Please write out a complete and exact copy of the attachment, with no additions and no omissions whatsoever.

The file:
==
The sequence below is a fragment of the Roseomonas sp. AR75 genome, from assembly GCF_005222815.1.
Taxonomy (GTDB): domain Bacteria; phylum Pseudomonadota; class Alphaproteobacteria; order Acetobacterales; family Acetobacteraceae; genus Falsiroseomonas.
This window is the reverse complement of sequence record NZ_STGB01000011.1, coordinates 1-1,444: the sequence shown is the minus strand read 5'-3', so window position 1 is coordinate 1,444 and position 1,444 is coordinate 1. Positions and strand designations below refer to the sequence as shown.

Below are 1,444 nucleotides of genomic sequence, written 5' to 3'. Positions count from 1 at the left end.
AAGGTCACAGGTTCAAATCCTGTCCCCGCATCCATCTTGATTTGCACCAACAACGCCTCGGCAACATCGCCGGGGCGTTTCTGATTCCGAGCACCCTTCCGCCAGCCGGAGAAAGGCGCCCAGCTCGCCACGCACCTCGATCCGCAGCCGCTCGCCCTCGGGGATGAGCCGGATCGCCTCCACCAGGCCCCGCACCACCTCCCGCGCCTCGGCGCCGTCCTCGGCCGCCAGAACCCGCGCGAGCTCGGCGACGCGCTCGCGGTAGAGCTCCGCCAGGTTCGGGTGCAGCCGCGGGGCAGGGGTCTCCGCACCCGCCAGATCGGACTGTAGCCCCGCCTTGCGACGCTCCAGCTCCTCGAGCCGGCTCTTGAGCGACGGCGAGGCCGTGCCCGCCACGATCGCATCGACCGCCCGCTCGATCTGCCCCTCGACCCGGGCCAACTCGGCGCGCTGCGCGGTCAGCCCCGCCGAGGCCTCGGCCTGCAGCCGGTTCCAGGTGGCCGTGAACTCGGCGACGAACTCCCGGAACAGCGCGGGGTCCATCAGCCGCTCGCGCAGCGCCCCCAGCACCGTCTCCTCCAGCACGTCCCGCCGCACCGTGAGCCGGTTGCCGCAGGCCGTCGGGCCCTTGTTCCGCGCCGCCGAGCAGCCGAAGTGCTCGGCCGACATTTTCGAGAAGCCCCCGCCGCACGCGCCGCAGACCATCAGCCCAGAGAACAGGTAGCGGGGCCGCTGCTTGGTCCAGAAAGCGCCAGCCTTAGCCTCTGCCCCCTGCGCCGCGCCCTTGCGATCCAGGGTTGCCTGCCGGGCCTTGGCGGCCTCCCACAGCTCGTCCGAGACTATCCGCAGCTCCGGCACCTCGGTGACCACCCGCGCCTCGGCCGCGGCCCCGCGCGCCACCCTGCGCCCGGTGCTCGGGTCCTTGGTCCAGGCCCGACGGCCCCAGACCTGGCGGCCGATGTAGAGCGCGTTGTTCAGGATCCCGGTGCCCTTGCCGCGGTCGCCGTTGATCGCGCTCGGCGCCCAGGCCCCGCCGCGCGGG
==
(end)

The sequence below is a fragment of the Roseomonas sp. AR75 genome, from assembly GCF_005222815.1.
Taxonomy (GTDB): domain Bacteria; phylum Pseudomonadota; class Alphaproteobacteria; order Acetobacterales; family Acetobacteraceae; genus Falsiroseomonas.
This window is the reverse complement of sequence record NZ_STGB01000011.1, coordinates 1-1,444: the sequence shown is the minus strand read 5'-3', so window position 1 is coordinate 1,444 and position 1,444 is coordinate 1. Positions and strand designations below refer to the sequence as shown.

Below are 1,444 nucleotides of genomic sequence, written 5' to 3'. Positions count from 1 at the left end.
AAGGTCACAGGTTCAAATCCTGTCCCCGCATCCATCTTGATTTGCACCAACAACGCCTCGGCAACATCGCCGGGGCGTTTCTGATTCCGAGCACCCTTCCGCCAGCCGGAGAAAGGCGCCCAGCTCGCCACGCACCTCGATCCGCAGCCGCTCGCCCTCGGGGATGAGCCGGATCGCCTCCACCAGGCCCCGCACCACCTCCCGCGCCTCGGCGCCGTCCTCGGCCGCCAGAACCCGCGCGAGCTCGGCGACGCGCTCGCGGTAGAGCTCCGCCAGGTTCGGGTGCAGCCGCGGGGCAGGGGTCTCCGCACCCGCCAGATCGGACTGTAGCCCCGCCTTGCGACGCTCCAGCTCCTCGAGCCGGCTCTTGAGCGACGGCGAGGCCGTGCCCGCCACGATCGCATCGACCGCCCGCTCGATCTGCCCCTCGACCCGGGCCAACTCGGCGCGCTGCGCGGTCAGCCCCGCCGAGGCCTCGGCCTGCAGCCGGTTCCAGGTGGCCGTGAACTCGGCGACGAACTCCCGGAACAGCGCGGGGTCCATCAGCCGCTCGCGCAGCGCCCCCAGCACCGTCTCCTCCAGCACGTCCCGCCGCACCGTGAGCCGGTTGCCGCAGGCCGTCGGGCCCTTGTTCCGCGCCGCCGAGCAGCCGAAGTGCTCGGCCGACATTTTCGAGAAGCCCCCGCCGCACGCGCCGCAGACCATCAGCCCAGAGAACAGGTAGCGGGGCCGCTGCTTGGTCCAGAAAGCGCCAGCCTTAGCCTCTGCCCCCTGCGCCGCGCCCTTGCGATCCAGGGTTGCCTGCCGGGCCTTGGCGGCCTCCCACAGCTCGTCCGAGACTATCCGCAGCTCCGGCACCTCGGTGACCACCCGCGCCTCGGCCGCGGCCCCGCGCGCCACCCTGCGCCCGGTGCTCGGGTCCTTGGTCCAGGCCCGACGGCCCCAGACCTGGCGGCCGATGTAGAGCGCGTTGTTCAGGATCCCGGTGCCCTTGCCGCGGTCGCCGTTGATCGCGCTCGGCGCCCAGGCCCCGCCGCGCGGG